Example of a Money Split in a Dead Heat in Golf
Let’s take a look at an example from the 2016 Masters Tournament to get a clear understanding of a dead heat payout in golf.
In this tournament, two players tied for 2nd, three players tied for 4th, three players tied for 7th, and five players tied for 10th. In this case, dead heat rules would be applied, so that the total stake was divided by the number of players in a tie at normal odds.
Let’s say you bet on Rory McIlroy to finish in the top 10 with a $100 bet on 12/1 odds — and Rory was one of the five players who tied for 10th place.
Your $100 stake would be divided by five, meaning your stake would be reduced to $20.
Here’s how it would be calculated:
- Reduced Stake x Betting Odds + Reduced Stake = Total winnings; or
- $20 x 12/1 + $20 = $260
Example of a Money Split in a Dead Heat in Horse Racing
There are two options of dead heat in horse racing:
- Win markets — betting on the winner
- Place markets — betting on horses to finish in designated places – ie. top 3 or 4, etc.
Payouts may be made differently depending on whether you are dealing with win markets or place markets.
A payout for a win market with 2 runners that tied would be calculated as follows:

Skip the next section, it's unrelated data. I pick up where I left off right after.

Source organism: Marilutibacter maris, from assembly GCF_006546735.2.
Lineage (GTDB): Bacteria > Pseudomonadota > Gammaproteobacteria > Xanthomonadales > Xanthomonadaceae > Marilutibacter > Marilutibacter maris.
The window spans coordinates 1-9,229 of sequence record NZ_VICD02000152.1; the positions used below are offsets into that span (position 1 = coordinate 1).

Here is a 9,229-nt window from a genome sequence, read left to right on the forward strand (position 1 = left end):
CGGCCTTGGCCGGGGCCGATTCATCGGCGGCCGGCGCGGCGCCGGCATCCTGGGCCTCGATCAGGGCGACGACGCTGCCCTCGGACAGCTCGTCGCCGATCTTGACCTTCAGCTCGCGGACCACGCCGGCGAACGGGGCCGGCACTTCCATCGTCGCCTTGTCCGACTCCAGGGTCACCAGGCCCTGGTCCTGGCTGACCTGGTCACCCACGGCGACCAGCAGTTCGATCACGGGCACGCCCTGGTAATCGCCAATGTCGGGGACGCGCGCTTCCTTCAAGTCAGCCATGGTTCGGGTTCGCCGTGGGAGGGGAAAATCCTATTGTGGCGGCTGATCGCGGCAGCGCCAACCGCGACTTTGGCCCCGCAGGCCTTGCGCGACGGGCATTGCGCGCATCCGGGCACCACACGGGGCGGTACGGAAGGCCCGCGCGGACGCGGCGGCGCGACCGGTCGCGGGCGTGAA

[(Stake/2) x (Odds – 1)] – (Stake/2) = profit/loss
In a win market with more that two tying runners:
[(Stake/# of tied runners) x (Odds – 1)] – [Stake x (# of tied runners – 1)/# of tied runners] = your profit/loss
Can Sportsbooks Use Dead Heat Rules to Their Advantage?
Sportsbooks generally have a set of rules that will be adhered to regarding dead heats, so there isn’t a way to use it to their advantage.
They can, however, take advantage in other ways.
Sportsbooks have a built-in advantage known as the vigorish, juice, or bookmaker’s fee. The “vig” ensures sportsbooks make a profit on each bet that is placed.
Sportsbooks have systems in place, many that are automated, that allow them to move lines quickly — in just seconds. And this always gives sportsbooks an advantage.
If you place wagers using a sportsbook, do your research and always stick with reputable sportsbooks.